Sustainable marketing…balancing profits with purpose – the marketer’s role


The ever-increasing hyper competition in the business world today has made firms so fixated on profit and more profits. At the end of each financial year, shareholders are eager to know how much profits their firms made. After all, one of the basic expectations of firms is the maximisation of shareholders wealth. However, recent developments have brought to fore the importance of sustainability; and firms, as a result, are now incorporating sustainability in their operations. As espoused by Miller (2020), business leaders are increasingly recognising the power of sustainable business strategies in not only addressing the world’s most pressing challenges, but also as a means to achieving competitive advantage in today’s very crowded and highly competitive marketing place.

In the business world, some companies have been rapidly adopting the sustainability mindset and consequently have begun to evaluate themselves according to the triple bottom line. This measurement of performance includes three areas: people, profit and planet. So, while businesses must be profitable in order to survive, for them to be sustainable they need to equally consider the other two priorities of people – all stakeholders in and outside the company– and the planet.

What then is sustainable marketing?

The term ‘sustainability’ embraces anything from environmental conservation to factory conditions, to employee relations, and much in between. Accordingly, incorporating sustainability into a firm’s strategy and operations can be daunting.

The World Council of Economic Development defines sustainability as development that meets the needs of present generations without compromising the needs of future generations. Sustainable marketing is the promotion of environmentally and socially responsible products, practices and brand values. In the words of Philip Kotler, sustainable marketing is the approach firms adopt to meet the needs of its present consumers without compromising the ability of future generations to fulfil their own.

Martin & Schouten (2011) explain sustainable marketing to be the process of creating, communicating and delivering value to customers in such a way that both natural resources – resources nature provides – and human capital resource – resources people provide – are preserved or enhanced throughout.

Sustainable marketing versus green marketing

Often times, the term green marketing has been used to describe sustainable marketing. Whereas there are some similarities between the two terms, there exists a difference. Green marketing mainly focuses on activities that enhance environmental awareness and protection, whereas sustainable marketing encapsulates that of green marketing in addition to social and economic issues.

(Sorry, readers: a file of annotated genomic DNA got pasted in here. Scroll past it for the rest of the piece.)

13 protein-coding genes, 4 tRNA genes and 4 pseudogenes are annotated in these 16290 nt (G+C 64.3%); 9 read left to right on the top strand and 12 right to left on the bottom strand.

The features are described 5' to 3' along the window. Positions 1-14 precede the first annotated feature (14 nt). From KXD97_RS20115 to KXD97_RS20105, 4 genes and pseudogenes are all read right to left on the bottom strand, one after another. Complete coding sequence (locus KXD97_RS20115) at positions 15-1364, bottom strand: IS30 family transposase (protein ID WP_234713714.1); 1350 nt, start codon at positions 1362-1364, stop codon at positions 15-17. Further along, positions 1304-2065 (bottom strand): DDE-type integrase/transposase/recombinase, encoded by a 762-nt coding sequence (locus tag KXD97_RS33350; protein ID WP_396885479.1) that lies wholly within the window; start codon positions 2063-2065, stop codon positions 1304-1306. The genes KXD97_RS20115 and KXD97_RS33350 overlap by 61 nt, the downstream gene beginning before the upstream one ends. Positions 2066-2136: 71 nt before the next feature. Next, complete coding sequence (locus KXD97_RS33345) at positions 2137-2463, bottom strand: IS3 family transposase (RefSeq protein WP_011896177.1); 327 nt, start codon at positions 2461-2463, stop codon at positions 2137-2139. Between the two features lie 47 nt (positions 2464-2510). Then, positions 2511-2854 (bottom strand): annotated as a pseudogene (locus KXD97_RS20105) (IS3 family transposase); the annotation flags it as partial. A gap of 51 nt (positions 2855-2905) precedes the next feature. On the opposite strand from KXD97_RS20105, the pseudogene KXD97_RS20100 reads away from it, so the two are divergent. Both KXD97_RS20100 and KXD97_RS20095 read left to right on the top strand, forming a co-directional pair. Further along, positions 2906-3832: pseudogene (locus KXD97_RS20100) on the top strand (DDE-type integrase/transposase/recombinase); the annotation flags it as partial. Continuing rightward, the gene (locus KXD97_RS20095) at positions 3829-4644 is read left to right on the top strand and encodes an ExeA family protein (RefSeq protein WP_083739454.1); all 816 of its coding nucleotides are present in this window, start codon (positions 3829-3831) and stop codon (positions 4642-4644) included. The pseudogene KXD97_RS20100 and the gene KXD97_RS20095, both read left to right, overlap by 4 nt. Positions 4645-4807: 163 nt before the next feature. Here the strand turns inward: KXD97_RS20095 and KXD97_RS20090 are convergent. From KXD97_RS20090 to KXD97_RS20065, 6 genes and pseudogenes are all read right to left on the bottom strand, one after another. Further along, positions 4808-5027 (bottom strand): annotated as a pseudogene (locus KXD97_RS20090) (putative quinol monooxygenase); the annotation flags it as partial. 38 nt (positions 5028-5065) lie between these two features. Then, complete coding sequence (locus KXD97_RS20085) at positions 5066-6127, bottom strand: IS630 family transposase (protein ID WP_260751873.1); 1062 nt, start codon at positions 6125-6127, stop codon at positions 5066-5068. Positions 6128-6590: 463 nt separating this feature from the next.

Sustainable marketing – any benefits?

Proponents of sustainable marketing believe its adoption offers significant benefits for firms. The following are some of these benefits:

  • Aids customer acquisition: If any firm is considering avenues for acquiring new customers, then embracing sustainable marketing as one of its core principles is a must. Studies have demonstrated that almost seventy percent (70%) of consumers are more than willing to purchase brands that support a cause they care about. Millennials are now being touted as one of the most significant consumer group, and studies show that they are quite keen on where they spend their money. Along with Millennials, 28 percent of Gen-X consumers rate a brand’s environmental impact and ethical production as two prominent criteria that influence their purchasing decision regarding a brand.
  • Increase in sales and market share: Does the adoption of sustainable marketing have an impact on the firm’s sales and market share? Several reports and studies point to a positive correlation between sales increase and sustainability. Unilever, a global FMCG giant, posted a 69 percent increase in sale for its products associated with a sustainable agenda. The outcome of this impressive performance led its CEO, Alan Jope to announce: “we will dispose of brands that we feel are not able to stand for something more important than just making your hair shinier, skin softer, clothes whiter or your food tastier”.
  • Premium prices: Another benefit of adopting sustainable marketing is the ability of such brands to charge a relatively higher price. An IBM 2020 study concluded that over 70 percent of consumers are more than willing to pay an extra 35 percent more for brands that are perceived to be sustainable and environmentally responsible.
  • Strong brand reputation and positive WOM: Consumers are now demanding for brands that focus on ‘purpose’. A survey conducted by Cone/Poter Novelli indicated that 78 percent of consumers are willing to tell others to buy from a purpose-driven brand. Sustainable marketing has a positive effect on branding by enhancing brand equity.
  • Employee retention: Sustainable marketing can also boost the retention rate of employees, especially with regards to Millennials and Gen-Z employees. This fact was buttressed by responses from a Millennial Survey conducted, which reported that 70 percent of millennials were willing to stay with a company if that company had a clearly laid out, strong sustainability plan. Gen-Z employees are also touted as the first generation to prioritise ‘purpose over salary’.
  • Increases investor confidence: Increasingly, investors all over the world are becoming more conscious about where to invest their monies; and sustainability has become a key assessment criterion been used. Larry Flink, CEO of BlackRock – one of the world’s leading providers of investment, advisory and risk management solutions, boldly stated in his 2021 letter to CEOs that his firm will not invest in any organisation that cannot show a climate or sustainability plan.

Alongside the benefits just stated, Whelan & Fink(2016) posited in a Harvard Business Review article, Comprehensive Business Case for Sustainability, other benefits – such as improved operational efficiency, risk management and enhanced innovation.

 Challenges associated with sustainable marketing

Inasmuch as the adoption of sustainability offers enormous benefits for firms, it can equally present some challenges to firms that practise it. These challenges include:

  • Reputational damage: If one of the benefits of sustainability is enhancing the reputation of firms, how can this then be a challenge? Well, the making of false sustainability claims can prove counter-productive and affect the reputation of firms. Greenwashing is the use of green marketing to give the incorrect impression that the company’s strategy, operations and products are designed to be beneficial to the environment. German car manufacturer, Volkswagen, had to pay US$14.7billion as compensation to settle deceptive advertising and cheating allegation in its ‘clean diesel campaigns’ (FTC, 2016). Over a period of seven years, VW deceived consumers of selling or leasing low emission, environmentally friendly cars that met emissions standards and command higher resell value, all in an attempt to tout its sustainability credentials. It however came to light that these cars were installed with highly sophisticated software devices specifically designed to defeat emissions test. The fallout of this gaffe by VW wrecked a lot of harm to its reputation. For firms employing sustainability, genuineness and honesty in its execution and communication is non-negotiable as even the slightest hint of insincerity or poor execution can result in potentially irreversible reputational damage.